• Kkaennip Kimchi (깻잎): ”Perilla Leaf Kimchi”, my best favourite. It is the best with BBQ
  • Spring onion Kimchi


Kong-namul (soybean sprouts)

Kong means bean in Korean, Namul means edible plants.

Banchan (side dishes) are a big part of the Korean home kitchen. Kong-namul is one of the most popular side dishes and also one of the classic vegetable ingredients of Bibim-bab. It seems that Koreans started to eat this around 500 years ago.

Beansprouts are different to Kong-namul. Beansprouts are from the Mung bean. Kong-namul are sprouts of the Soy bean. We boil them and drain off the excess water then add seasoning.

Kong-namul muchim is an everyday banchan because it is inexpensive. The texture is crunchy and nutty and flavour of sesame oil. It is always served as one of the banchan in Korean BBQ restaurants.


In Cambridge, we have only one Korean supermarket called Seoul Plaza. In the past they used to stock a lot of fresh Korean ingredients but now there are less Korean and more from other nations. Kong-namul is therefore harder to find, so I thought I would try to grow it myself. Unfortunately, after two attempts I have been unsuccessful but I am still trying because it is worth it.

There are two versions of this Banchan, one is seasoned with a soy sauce called Guk-ganjang the other is additionally seasoned with chilli.

Another use of Kong-namul is as soup with rice. We call this Kong-namul guk (soup) bab (rice) and it is famous as a hangover cure. There are many restaurants that specialise only in this “hangover stew”.

Another famous recipe is called Kong-namul-bab which is a kind of very delicious Bibim-bab but seasoned with only soy sauce.

Kong-namul is a very good combination with Kimchi either in a soup or stir fry. I love this and I can’t stop eating it. My sisters wonder how I eat these all the time for weeks on end!


Garlic chive savoury pancake. See all the ingredients here you can use less or more.

See how I made kimchi pancakes here.

How to Toast Sesame Seeds

Toasted sesame seeds are one of the essential Korean ingredients.
Koreans barely ever used raw sesame seeds in their dishes.

Sofar I haven’t seen any toasted sesame seeds in either Waitrose or Morrison supermarkets yet.

Toasted sesame seeds can be used as a seasoning in marinades, dressings and almost all types of “Bnachan” (side dishes) as well as for garnishing a variety of foods such as Gimbab and other vegetarian dishes.

Toasting the seeds brings out the full nutty and crunchy flavour.

Preparation Time : 3 minutes
Begin by emptying the seeds from their packet into a big deep pan.

Do not use a shallow fry pan because the sesame seeds will jump all around when you toast them!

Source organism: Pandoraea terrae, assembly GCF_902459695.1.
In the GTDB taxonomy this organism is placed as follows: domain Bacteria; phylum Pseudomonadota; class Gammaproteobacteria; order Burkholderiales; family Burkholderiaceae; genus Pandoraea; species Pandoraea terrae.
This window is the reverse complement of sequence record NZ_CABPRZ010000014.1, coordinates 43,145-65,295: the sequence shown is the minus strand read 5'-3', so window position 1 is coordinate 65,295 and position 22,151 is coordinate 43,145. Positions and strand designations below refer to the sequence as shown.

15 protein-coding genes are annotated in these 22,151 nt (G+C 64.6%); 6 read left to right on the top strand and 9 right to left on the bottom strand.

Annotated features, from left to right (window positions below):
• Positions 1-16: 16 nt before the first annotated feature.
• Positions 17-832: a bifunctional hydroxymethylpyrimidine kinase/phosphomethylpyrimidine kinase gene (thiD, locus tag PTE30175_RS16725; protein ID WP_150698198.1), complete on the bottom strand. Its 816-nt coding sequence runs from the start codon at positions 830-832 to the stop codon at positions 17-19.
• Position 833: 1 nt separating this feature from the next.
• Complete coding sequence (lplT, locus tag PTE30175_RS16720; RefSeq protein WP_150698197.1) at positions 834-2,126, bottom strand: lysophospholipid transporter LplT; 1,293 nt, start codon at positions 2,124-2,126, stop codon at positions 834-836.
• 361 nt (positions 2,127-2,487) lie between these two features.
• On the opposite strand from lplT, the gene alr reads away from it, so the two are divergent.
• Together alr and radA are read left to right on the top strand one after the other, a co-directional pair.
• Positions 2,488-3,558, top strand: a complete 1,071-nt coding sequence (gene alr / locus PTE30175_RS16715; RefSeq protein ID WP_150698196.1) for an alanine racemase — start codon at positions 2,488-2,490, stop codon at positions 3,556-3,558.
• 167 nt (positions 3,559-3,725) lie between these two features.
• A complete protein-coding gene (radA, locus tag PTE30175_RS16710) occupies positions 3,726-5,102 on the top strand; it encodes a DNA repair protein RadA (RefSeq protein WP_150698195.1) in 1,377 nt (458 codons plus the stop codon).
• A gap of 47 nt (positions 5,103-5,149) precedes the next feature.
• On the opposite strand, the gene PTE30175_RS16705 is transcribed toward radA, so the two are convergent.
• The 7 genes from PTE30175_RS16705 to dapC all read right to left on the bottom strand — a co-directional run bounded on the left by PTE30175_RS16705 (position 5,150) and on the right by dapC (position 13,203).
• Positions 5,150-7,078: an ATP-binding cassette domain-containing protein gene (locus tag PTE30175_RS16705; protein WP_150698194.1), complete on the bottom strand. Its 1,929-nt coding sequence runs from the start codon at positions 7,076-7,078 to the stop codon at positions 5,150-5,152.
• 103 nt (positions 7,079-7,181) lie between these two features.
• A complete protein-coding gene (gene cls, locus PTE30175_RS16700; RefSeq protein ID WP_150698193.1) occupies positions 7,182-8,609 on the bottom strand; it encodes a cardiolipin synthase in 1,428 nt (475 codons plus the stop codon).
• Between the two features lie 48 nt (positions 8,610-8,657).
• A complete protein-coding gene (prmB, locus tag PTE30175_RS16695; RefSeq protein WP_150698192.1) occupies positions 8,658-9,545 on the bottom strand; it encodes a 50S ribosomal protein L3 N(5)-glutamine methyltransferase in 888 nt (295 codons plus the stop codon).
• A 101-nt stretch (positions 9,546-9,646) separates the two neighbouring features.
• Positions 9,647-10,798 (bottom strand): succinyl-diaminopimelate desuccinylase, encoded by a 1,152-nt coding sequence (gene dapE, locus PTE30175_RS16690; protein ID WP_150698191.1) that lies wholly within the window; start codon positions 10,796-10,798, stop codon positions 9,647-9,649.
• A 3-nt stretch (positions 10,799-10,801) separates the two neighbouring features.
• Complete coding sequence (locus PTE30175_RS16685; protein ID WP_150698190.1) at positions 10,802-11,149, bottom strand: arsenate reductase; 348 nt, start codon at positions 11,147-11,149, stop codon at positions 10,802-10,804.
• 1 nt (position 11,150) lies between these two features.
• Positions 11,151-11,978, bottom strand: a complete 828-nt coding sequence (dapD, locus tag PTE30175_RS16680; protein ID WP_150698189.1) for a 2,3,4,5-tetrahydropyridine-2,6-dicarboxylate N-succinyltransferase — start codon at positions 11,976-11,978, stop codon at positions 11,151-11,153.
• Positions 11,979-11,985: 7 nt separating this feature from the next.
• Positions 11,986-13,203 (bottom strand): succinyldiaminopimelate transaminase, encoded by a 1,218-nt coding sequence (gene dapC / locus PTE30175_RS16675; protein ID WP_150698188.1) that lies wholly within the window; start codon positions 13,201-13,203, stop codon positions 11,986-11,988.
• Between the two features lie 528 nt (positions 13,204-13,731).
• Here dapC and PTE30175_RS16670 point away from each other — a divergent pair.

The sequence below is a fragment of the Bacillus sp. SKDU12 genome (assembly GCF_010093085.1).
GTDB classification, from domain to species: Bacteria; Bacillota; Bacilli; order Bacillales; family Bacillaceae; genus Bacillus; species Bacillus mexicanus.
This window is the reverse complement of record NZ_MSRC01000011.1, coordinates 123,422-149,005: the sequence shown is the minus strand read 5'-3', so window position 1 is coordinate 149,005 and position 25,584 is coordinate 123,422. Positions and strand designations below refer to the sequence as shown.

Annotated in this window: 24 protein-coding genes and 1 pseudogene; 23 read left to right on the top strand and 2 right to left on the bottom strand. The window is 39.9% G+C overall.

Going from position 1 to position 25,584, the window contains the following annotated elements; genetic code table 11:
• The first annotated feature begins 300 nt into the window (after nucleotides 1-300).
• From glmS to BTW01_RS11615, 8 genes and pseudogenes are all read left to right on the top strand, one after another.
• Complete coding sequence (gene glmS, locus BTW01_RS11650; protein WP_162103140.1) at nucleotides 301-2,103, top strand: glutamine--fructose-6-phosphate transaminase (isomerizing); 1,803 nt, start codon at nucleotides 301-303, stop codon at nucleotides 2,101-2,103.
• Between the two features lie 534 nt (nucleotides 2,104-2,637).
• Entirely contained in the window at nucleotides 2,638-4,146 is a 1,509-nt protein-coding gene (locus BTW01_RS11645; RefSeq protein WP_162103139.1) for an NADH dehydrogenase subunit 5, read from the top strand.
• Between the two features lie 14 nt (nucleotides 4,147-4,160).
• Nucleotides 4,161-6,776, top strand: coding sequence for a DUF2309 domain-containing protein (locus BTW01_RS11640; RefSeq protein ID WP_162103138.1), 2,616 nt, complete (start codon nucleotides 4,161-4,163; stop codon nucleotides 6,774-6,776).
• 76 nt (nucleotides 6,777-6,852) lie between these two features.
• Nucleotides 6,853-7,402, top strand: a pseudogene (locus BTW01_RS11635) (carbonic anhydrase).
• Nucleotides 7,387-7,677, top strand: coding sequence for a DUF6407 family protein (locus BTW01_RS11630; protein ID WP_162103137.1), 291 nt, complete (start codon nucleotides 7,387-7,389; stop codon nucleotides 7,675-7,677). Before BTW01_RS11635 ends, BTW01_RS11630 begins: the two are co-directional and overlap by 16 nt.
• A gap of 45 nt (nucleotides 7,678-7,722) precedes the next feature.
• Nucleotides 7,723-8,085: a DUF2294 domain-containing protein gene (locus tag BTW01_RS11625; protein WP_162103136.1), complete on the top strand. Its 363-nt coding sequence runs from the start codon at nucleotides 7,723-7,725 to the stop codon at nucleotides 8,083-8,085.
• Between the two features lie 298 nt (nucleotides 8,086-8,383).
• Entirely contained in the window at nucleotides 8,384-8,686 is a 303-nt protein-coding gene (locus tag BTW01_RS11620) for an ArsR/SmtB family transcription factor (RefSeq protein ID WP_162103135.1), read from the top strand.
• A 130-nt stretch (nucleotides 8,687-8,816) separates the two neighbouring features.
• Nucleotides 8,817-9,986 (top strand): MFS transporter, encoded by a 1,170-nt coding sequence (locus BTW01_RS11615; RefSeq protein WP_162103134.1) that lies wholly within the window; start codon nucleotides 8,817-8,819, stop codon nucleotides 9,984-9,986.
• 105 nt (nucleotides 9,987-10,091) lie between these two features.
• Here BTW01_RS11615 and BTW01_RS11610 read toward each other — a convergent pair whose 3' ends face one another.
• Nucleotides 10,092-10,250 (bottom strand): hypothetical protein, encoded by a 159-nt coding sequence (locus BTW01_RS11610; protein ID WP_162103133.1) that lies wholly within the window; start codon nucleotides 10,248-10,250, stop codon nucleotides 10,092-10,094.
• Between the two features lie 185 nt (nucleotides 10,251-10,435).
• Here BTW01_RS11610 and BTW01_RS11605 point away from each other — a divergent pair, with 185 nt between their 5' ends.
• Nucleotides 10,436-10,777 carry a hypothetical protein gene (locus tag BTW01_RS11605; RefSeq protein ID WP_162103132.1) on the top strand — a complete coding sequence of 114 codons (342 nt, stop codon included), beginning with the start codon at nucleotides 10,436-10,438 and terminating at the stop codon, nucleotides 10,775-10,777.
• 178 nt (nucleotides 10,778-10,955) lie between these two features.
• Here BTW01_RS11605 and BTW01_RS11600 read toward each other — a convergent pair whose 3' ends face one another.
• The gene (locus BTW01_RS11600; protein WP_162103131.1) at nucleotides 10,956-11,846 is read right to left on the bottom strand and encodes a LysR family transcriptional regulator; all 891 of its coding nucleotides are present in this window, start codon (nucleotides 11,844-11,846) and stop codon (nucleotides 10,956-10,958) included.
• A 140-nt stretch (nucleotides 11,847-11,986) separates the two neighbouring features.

Additionally, it is important that your pan is dry without any oil.

Add your sesame seeds and leave them for 30 seconds on a medium heat.

After 30 seconds, start to stir them with a big wooden spoon in a clockwise or anti-clockwise direction. Do not stop stirring or they will burn.

Keep stirring until the sesame seeds’ colour becomes light brown. This should take less than 2 minutes overall.

Change the heat frequently from medium to low and back again for another minute.

Then turn off the heat when the sesame seeds are light brown but keep stirring for a minimum of another minute whilst the pan cools down.

When you finish them remove the sesame seeds from the pan to an bowl to prevent them burning from the residual heat of the pan.

Waiting for the sesame seeds to cool down and then keep them refrigerated if you do not want to use them immediately.

If you are interested in the healthly nutrition value of sesame seeds the have a look this website all about sesame seeds

How to Cook Rice

Most Korean people have to have a bowl of rice at least once a day so Korean families have got a special rice cookers that keep rice fresh for 2-4 days after its made. Therefore steamed rice is like bread so we can have any time we want.

One thing that surprised me about England is that when I wanted to buy a rice cooker in Cambridge I found that  the stores are selling very old versions of cookers that we used have in Korea a long time ago. Hopefully, I can find a new model of rice cooker to make my life much easier here!

Ingredients (4-6 people)

  • 2 cups short grain rice (500ml)
  • 2.25 cups water (600ml)


  • A big bowl
  • 24cm or bigger and deep saucepan with a lid
  • A wooden spoon for stirring
Prepare 2 cups of uncooked and unwashed rice in a big bowl.You need to rinse your rice before cooking.  Run the cold tap water until it covers the rice.

Swish the rice with your hand a couple of times and change the water a couple times until the water comes out clear.

When the water is clear then drain all the water completely from the bowl.

Rice3The rice cooking process goes from boiling (at the highest heat) to simmering (medium low heat) and finally to steaming (the lowest heat).

I have a gas hob at home. First put the drained rice into the sauce pan and add the 600ml of water to the rice.

I put my saucepan of rice on the highest heat for around 10 minutes with the lid on until the water is boiling (if the water begins to boils over then open the lid a little bit). After 5 minutes your rice water will start to boil and after 10-12 minutes  from the start (depending on your heat), your rice water will be absorbed by the rice.

Then turn down the heat to between medium and low and simmer it for 8-10 minutes.

Finally put your saucepan over the lowest heat then steam for 7-10 minutes with the lid on. When it is ready, stir the rice with a wooden spoon lightly to prevent the rice grains sticking to each other and to evaporate any excess moisture